Waiting For Europe – October 2011
October 25, 2011
Dow Jones Average: 11,914
S & P 500 Index: 1,254
Over the past few months financial markets throughout the world have been roiled by the looming debt crisis in Europe. Any statement from European monetary officials hinting at a resolution of the crisis has been enough to send the stock markets soaring, while indications of political paralysis have sent the markets spiraling downward. These violent changes in direction have become weekly, if not daily events.
The crisis in the European Union has broad implications for the world economy, because the global economy is in a fragile condition and can ill afford a contraction in any significant economic region. Countries in Southern Europe, i.e., Greece, Italy, Spain, and Portugal are economically troubled, beset by very high unemployment and a need to borrow additional money to cover budget deficits. Typically when nations are in deep financial trouble they print more of their currency to temporarily paper over the problem. The countries that decided to form the EU are not allowed to print the common currency (the Euro) at will. The entire EU, which is a confederation of seventeen member countries, has to agree to any financial rescue package that may entail printing more Euros.
The epicenter of Europe’s debt problem is in Greece, a country that has a GDP similar in size to that of Maryland. The Greek economy is small, while the amount of money it has borrowed is large. The Greeks owe hundreds of billions of dollars to institutional investors and banks throughout Europe. With its economy in a deep recession, there is no chance that Greece can repay its existing loans, yet it needs to borrow even more money to stay afloat. The larger, more prosperous countries, namely Germany and France, are reluctant to throw good money after bad. While the Greek economy is a minor part of the EU, a default on its debts could cripple the European banks, sending the whole region into a recession. A recession in Europe could have a contagious effect on fragile economies in North America and elsewhere.
Heads of state and monetary authorities in Europe are meeting constantly to craft a solution to the debt problem in Europe. Finding a solution has proven elusive so far, because there is great resistance to providing more funds to countries that have been financially irresponsible. Asking the citizens of one country to bail out the people of a different country is never politically popular.
I had an opportunity a few weeks ago to meet Warren Buffett and listen to him answer questions for an hour or so. The first question was what he thought about the European debt crisis. He said that printing money is always the easiest, most palatable way out of such predicaments. Through various mechanisms the U.S. Federal Reserve Bank printed and provided a lot of capital to the financial system, in an attempt to extricate the U.S. economy from the grip of the 2008-2009 Recession. A depression was avoided, and for many companies and individuals in the U.S. a sense of economic normalcy has returned. In Buffett’s opinion Europe has to do essentially the same thing, providing enough capital to bolster banks that may be impaired by losses on Greek loans, and to cover the additional borrowing needs of Spain, Italy, and Portugal. A financial rescue fund of between two and three trillion dollars is the size most frequently mentioned by analysts. The world is watching to see what kind of painful solution is acceptable to all seventeen countries of the EU. The risks of inaction at this time are quite dire.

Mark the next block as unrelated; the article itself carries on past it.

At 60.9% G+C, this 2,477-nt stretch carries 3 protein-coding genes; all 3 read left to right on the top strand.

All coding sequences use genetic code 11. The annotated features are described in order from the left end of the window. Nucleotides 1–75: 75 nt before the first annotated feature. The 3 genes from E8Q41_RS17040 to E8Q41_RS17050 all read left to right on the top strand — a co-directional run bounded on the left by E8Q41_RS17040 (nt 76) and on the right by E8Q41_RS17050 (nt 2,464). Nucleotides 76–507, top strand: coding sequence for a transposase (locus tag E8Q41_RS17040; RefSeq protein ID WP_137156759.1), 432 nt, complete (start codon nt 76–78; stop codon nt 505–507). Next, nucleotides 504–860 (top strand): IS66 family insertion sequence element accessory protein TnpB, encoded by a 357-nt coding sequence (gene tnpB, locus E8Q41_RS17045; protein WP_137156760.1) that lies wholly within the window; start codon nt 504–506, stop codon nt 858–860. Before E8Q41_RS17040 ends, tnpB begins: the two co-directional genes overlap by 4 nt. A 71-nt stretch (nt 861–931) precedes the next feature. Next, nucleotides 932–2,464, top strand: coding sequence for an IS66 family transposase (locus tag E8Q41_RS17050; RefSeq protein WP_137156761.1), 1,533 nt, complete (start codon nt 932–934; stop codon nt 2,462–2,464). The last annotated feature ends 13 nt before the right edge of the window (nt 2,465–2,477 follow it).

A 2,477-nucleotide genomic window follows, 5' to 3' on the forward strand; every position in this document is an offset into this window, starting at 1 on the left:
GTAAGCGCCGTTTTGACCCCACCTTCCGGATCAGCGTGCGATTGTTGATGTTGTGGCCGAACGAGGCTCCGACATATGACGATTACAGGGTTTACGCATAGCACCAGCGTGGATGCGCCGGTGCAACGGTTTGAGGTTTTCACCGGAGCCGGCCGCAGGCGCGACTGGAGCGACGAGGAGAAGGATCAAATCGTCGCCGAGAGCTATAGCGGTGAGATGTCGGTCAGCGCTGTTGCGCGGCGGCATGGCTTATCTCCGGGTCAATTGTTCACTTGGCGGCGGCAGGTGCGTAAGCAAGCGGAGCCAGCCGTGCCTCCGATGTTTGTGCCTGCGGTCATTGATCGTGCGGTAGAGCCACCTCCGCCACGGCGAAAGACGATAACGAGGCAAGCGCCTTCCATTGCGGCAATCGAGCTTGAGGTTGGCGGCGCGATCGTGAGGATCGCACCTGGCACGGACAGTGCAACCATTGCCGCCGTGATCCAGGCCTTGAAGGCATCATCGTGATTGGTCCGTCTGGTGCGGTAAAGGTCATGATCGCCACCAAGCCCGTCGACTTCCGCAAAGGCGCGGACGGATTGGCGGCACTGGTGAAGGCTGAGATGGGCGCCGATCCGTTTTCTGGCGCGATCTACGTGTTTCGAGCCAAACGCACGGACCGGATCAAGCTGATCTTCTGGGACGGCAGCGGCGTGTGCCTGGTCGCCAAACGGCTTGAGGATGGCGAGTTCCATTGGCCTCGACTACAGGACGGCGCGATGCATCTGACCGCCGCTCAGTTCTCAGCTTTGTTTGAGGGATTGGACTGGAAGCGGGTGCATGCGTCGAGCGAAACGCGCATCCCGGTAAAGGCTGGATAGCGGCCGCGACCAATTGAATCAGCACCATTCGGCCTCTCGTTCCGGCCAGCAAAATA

While the stock market has been extraordinarily volatile on a daily basis it is virtually unchanged from the level of last December. The market gains of 2009-2010 remain intact, largely reflecting the slow, steady progress in U.S. economic conditions. We are not finding that many compelling buys as most stocks are fairly priced given the recovery in the U.S., and substantially overpriced if anything should upend the recovery. While we hope that the Europeans follow Buffett’s advice, we are not sure that an adequate solution will be achieved. We simply do not know how the European situation will play out, which makes us reluctant to commit significant funds to stocks that are not truly undervalued.
We have purchased a few stocks in recent months, and all three have shown price appreciation already. The industries represented by the buys are telecom, consumer staples, and digital packet management. Two of the recent buys pay substantial dividends, while the other is a small, growth company that does not pay a dividend. We like the blend of stability, dividends, and growth offered by these investments. We are continually looking for new buys that have similar attributes.
We have not made any changes with fixed income holdings. Interest rates remain near zero, and the Federal Reserve has stated its intention to keep rates low for years to come. We are tempted to shift more money to foreign bonds that offer a better yield, but are well aware of the potential loss on currency translation. The U.S. Dollar appreciated in value relative to Australia, Canada, Sweden, and other higher yield countries in recent months, so buying foreign bonds this summer would have been ill-advised. We watch foreign currency movements all the time, and still intend to buy more foreign bonds when we find the risk/reward ratio suitable.Return to Archive